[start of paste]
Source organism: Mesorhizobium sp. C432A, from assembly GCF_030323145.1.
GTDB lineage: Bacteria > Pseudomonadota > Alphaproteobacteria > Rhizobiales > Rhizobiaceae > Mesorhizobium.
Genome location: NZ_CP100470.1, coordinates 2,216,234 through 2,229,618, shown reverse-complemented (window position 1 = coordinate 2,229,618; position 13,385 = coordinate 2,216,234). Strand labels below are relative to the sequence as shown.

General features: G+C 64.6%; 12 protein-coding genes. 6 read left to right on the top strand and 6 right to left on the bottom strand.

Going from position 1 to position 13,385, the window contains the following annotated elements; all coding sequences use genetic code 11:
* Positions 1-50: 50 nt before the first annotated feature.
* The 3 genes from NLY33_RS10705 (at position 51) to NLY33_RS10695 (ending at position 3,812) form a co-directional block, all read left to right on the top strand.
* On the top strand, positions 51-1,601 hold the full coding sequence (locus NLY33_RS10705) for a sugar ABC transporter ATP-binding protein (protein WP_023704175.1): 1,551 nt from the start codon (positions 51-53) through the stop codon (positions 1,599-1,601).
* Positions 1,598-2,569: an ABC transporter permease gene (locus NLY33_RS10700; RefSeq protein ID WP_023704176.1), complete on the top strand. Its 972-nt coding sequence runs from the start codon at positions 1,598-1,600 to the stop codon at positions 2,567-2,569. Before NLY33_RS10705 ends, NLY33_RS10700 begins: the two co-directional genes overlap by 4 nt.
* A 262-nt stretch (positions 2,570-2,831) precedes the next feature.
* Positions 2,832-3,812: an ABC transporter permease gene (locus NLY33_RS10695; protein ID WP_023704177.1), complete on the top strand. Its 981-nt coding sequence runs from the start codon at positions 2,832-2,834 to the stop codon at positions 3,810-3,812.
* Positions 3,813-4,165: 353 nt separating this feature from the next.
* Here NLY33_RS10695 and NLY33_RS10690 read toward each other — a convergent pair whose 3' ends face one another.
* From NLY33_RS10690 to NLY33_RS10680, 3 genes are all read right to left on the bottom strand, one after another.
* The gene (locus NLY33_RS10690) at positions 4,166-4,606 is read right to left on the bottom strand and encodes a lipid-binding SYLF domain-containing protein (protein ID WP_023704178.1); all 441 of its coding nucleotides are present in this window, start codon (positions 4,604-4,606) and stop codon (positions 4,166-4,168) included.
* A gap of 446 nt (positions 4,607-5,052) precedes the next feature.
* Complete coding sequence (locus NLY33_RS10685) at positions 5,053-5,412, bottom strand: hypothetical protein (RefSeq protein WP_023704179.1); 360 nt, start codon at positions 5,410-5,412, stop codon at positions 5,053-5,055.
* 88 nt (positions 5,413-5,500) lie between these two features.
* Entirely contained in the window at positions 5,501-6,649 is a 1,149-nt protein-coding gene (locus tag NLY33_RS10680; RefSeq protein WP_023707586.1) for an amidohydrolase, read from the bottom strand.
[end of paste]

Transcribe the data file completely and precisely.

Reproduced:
Source organism: Mesorhizobium sp. C432A, from assembly GCF_030323145.1.
GTDB lineage: Bacteria > Pseudomonadota > Alphaproteobacteria > Rhizobiales > Rhizobiaceae > Mesorhizobium.
Genome location: NZ_CP100470.1, coordinates 2,216,234 through 2,229,618, shown reverse-complemented (window position 1 = coordinate 2,229,618; position 13,385 = coordinate 2,216,234). Strand labels below are relative to the sequence as shown.

General features: G+C 64.6%; 12 protein-coding genes. 6 read left to right on the top strand and 6 right to left on the bottom strand.

Going from position 1 to position 13,385, the window contains the following annotated elements; all coding sequences use genetic code 11:
* Positions 1-50: 50 nt before the first annotated feature.
* The 3 genes from NLY33_RS10705 (at position 51) to NLY33_RS10695 (ending at position 3,812) form a co-directional block, all read left to right on the top strand.
* On the top strand, positions 51-1,601 hold the full coding sequence (locus NLY33_RS10705) for a sugar ABC transporter ATP-binding protein (protein WP_023704175.1): 1,551 nt from the start codon (positions 51-53) through the stop codon (positions 1,599-1,601).
* Positions 1,598-2,569: an ABC transporter permease gene (locus NLY33_RS10700; RefSeq protein ID WP_023704176.1), complete on the top strand. Its 972-nt coding sequence runs from the start codon at positions 1,598-1,600 to the stop codon at positions 2,567-2,569. Before NLY33_RS10705 ends, NLY33_RS10700 begins: the two co-directional genes overlap by 4 nt.
* A 262-nt stretch (positions 2,570-2,831) precedes the next feature.
* Positions 2,832-3,812: an ABC transporter permease gene (locus NLY33_RS10695; protein ID WP_023704177.1), complete on the top strand. Its 981-nt coding sequence runs from the start codon at positions 2,832-2,834 to the stop codon at positions 3,810-3,812.
* Positions 3,813-4,165: 353 nt separating this feature from the next.
* Here NLY33_RS10695 and NLY33_RS10690 read toward each other — a convergent pair whose 3' ends face one another.
* From NLY33_RS10690 to NLY33_RS10680, 3 genes are all read right to left on the bottom strand, one after another.
* The gene (locus NLY33_RS10690) at positions 4,166-4,606 is read right to left on the bottom strand and encodes a lipid-binding SYLF domain-containing protein (protein ID WP_023704178.1); all 441 of its coding nucleotides are present in this window, start codon (positions 4,604-4,606) and stop codon (positions 4,166-4,168) included.
* A gap of 446 nt (positions 4,607-5,052) precedes the next feature.
* Complete coding sequence (locus NLY33_RS10685) at positions 5,053-5,412, bottom strand: hypothetical protein (RefSeq protein WP_023704179.1); 360 nt, start codon at positions 5,410-5,412, stop codon at positions 5,053-5,055.
* 88 nt (positions 5,413-5,500) lie between these two features.
* Entirely contained in the window at positions 5,501-6,649 is a 1,149-nt protein-coding gene (locus tag NLY33_RS10680; RefSeq protein WP_023707586.1) for an amidohydrolase, read from the bottom strand.